The use of plants in treatment of infectious diseases is common in traditional medicine. The aerial parts of six different plants including Achillea santolina, Artemisia herba-alba, Capparis orientalis, Peganum harmala, Pituranthos tortuosus and Thymus capitatus belonging to the different families were studied for their antibacterial activity. Powdered plant materials of all selected plants were extracted with water, chloroform and methanol and tested for antibacterial activity. The antibacterial screening of the three extracts was carried out in vitro on the following bacteria Escherichia coli, Serratia marcescens W225, Enterobacter cloacae, Shigella dysenteriae, Salmonella enterica, Proteus vulgaris, Bacillus subtilis and Staphylococcus aureus. It has been shown that chloroform and methanol extracts had wider range of activity on these organisms than the aqueous extracts. Further studies are needed to identify antibacterial bioactive molecules.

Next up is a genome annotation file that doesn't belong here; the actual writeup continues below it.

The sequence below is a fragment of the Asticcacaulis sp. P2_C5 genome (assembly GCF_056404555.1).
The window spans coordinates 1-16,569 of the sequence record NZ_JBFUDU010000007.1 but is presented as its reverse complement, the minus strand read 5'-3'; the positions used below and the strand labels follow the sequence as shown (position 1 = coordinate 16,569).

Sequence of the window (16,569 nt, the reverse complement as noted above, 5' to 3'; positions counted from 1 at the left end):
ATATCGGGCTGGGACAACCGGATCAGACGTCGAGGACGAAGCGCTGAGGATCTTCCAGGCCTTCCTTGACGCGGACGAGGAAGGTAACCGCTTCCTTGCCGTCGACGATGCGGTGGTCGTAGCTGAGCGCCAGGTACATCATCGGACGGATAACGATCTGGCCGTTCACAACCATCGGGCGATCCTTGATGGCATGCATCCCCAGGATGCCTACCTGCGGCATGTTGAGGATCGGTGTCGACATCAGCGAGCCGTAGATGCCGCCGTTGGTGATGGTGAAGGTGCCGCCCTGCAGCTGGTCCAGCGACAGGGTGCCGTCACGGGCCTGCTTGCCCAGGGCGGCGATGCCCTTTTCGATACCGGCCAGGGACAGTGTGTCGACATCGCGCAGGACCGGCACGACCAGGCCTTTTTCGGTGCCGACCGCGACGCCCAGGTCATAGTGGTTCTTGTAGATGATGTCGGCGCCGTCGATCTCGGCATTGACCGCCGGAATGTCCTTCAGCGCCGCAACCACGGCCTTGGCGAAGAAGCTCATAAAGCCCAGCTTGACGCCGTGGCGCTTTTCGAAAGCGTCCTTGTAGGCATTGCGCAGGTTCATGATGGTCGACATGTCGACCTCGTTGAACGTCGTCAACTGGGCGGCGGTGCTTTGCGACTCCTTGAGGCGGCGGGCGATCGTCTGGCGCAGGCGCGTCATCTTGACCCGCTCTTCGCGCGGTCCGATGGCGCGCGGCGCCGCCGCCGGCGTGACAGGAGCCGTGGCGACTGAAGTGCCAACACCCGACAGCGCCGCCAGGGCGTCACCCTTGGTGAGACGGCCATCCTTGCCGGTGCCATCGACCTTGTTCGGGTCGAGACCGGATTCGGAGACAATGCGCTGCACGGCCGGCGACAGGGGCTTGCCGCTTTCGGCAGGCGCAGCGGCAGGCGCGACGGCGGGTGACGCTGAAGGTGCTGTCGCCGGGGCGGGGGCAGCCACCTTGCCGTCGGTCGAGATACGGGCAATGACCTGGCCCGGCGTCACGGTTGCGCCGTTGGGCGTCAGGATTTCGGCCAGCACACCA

Antibacterial activity, Medicinal plants, bacterial resistance